New partnership aims to end childhood AIDS by 2030

MONTREAL, Canada – Tres agencias de las Naciones Unidas y varios de sus socios anunciaron una alianza para tratar de terminar con el flagelo del HIV/SIDA en los niños para el año 2030, al concluir este martes 2 en esta ciudad la 24 Conferencia Internacional sobre AIDS.

“The treatment coverage gap between children and adults is outrageous,” said Winnie Byanyima, Executive Director of the Joint United Nations Program on HIV/AIDS (UNAIDS).

While 76% of HIV-positive adults have access to antiretroviral therapy, minors who have access to it are only 52%.

UNAIDS data indicate that 1.2 million children and adolescents with the human immunodeficiency virus do not receive treatment. Among them, 800,000 are between 0 and 14 years old, and the remaining 400,000 are between 15 and 19 years old, many of whom have recently contracted HIV.

UNAIDS estimates that by the end of 2021, 38.4 million people were living with HIV, including 1.7 million children under the age of 14, and some 28.7 million had access to antiretroviral therapy.

Last year there were 1.5 million new infections and 650,000 AIDS-related deaths Since the epidemic began nearly four decades ago, more than 40 million people have died of AIDS.

To address inequities and deepen treatment, the “Global Alliance to End Childhood AIDS by 2030” was created as part of the conference, led by UNAIDS in collaboration with the World Health Organization (WHO) and the United Nations Children’s Fund (UNICEF).

Civil society organizations, including the Global Network of People Living with HIV, national governments of countries most affected and other international partners are involved.

The United Nations 2030 Agenda has, among its Sustainable Development Goals, SDG 3, “Ensure healthy lives and promote well-being for all at all ages”, one of goals is to end the epidemic of AIDS and other communicable diseases.

United Nations agencies have noted that stigma, discrimination, punitive laws and policies, violence and entrenched social and gender inequalities in societies make it difficult for women, adolescents and children to access the care they need. need.

They argued that strong political support is needed, at global, national and local levels, to prevent vertical transmission of the virus and provide pediatric and adolescent treatment for people living with HIV in these groups.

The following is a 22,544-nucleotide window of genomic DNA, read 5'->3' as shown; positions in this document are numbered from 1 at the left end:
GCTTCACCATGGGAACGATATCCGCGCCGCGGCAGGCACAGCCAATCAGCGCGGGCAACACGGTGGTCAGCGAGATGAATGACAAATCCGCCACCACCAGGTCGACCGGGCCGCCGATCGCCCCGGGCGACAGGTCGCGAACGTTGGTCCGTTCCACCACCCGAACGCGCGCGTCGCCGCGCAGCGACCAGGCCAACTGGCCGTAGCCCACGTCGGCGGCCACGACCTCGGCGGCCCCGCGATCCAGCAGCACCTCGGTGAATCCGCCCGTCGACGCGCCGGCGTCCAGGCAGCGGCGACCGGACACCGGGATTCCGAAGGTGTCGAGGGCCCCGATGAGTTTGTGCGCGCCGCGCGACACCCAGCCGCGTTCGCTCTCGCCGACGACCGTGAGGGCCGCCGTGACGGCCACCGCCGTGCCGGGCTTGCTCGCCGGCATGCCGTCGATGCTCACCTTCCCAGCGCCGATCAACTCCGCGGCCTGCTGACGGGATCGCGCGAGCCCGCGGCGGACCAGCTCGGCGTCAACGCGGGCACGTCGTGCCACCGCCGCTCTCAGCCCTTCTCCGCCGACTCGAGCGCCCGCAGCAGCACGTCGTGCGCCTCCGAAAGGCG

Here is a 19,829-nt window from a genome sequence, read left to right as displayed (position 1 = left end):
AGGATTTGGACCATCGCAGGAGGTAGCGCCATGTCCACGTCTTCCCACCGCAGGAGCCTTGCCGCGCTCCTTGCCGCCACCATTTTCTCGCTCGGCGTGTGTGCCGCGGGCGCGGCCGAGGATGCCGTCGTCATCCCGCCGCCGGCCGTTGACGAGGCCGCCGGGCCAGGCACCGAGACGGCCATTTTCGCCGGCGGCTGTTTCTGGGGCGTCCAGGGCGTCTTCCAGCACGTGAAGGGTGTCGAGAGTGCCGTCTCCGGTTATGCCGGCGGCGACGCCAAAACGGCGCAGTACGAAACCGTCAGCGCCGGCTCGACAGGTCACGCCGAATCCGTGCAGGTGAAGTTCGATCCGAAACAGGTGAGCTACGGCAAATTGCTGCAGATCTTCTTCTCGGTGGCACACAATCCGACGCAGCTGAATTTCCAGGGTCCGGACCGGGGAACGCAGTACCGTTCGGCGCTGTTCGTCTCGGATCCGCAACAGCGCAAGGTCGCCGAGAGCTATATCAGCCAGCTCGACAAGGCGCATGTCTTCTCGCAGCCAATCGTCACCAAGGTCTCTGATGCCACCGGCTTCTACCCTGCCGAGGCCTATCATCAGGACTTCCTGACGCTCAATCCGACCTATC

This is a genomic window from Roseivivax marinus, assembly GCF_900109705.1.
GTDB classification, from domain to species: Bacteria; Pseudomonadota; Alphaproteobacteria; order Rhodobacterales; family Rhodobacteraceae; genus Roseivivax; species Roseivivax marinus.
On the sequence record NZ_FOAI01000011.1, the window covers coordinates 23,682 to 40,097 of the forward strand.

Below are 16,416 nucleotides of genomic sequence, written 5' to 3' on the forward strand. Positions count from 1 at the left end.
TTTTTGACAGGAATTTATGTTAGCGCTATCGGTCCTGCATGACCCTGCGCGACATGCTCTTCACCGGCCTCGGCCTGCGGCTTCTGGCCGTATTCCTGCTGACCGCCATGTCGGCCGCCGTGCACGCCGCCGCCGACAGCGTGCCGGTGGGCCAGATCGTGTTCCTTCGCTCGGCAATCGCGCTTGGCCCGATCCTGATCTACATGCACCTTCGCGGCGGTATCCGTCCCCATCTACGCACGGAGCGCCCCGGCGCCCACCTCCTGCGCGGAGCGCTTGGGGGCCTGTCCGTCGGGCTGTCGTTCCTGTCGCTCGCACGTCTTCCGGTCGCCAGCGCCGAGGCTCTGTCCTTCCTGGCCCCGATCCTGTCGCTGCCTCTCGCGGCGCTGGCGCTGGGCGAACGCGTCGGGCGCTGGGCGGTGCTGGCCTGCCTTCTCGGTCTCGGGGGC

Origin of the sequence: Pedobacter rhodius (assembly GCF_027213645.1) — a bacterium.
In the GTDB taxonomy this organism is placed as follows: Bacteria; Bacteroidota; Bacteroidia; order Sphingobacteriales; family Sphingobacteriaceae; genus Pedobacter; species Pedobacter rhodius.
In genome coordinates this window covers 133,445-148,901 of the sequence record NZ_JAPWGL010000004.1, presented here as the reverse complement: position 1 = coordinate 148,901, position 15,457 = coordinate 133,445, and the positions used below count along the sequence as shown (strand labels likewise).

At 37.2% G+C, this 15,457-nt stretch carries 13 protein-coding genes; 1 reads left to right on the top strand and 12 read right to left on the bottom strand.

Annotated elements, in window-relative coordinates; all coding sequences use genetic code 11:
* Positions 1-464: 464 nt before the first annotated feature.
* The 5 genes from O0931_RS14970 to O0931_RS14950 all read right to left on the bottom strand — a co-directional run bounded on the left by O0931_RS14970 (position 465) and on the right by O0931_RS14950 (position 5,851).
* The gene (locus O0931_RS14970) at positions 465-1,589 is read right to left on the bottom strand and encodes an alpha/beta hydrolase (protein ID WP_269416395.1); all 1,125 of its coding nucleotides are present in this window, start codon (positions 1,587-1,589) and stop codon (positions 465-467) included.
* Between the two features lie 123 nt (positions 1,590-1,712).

They indicated that preventive and therapeutic activities with children under 20 were not a priority in national strategies, plans and budgets.

Underinvestment in targeted or community-based services also hampers access to testing, treatment and follow-up care, especially among the most vulnerable populations, including children and adolescents.

According to UNAIDS, at the end of 2021, US$21.4 billion was spent on the AIDS response in low- and middle-income countries, with around 60% of total resources coming from domestic sources.

The first countries targeted by the new initiative against childhood AIDS are in sub-Saharan Africa: Angola, Cameroon, Côte d’Ivoire, Kenya, Mozambique, Nigeria, Democratic Republic of Congo, South Africa, Tanzania, Uganda, Zambia and Zimbabwe.

In sub-Saharan Africa, six out of seven new infections among adolescents aged 15-19 are girls, and girls and young women aged 15-24 are twice as likely to be living with HIV as young men.

The activities of the new alliance will aim to provide adequate treatment to all HIV-positive pregnant and breastfeeding women and adolescent girls to eliminate mother-to-child transmission, and to prevent and detect new HIV infections among adolescent girls and pregnant women. and breastfeeding.

Similarly, make accessible diagnostic tests and comprehensive care for babies, children and adolescents exposed to the virus or carriers; promote health rights and gender equality, and eliminate social and structural barriers that impede access to services.


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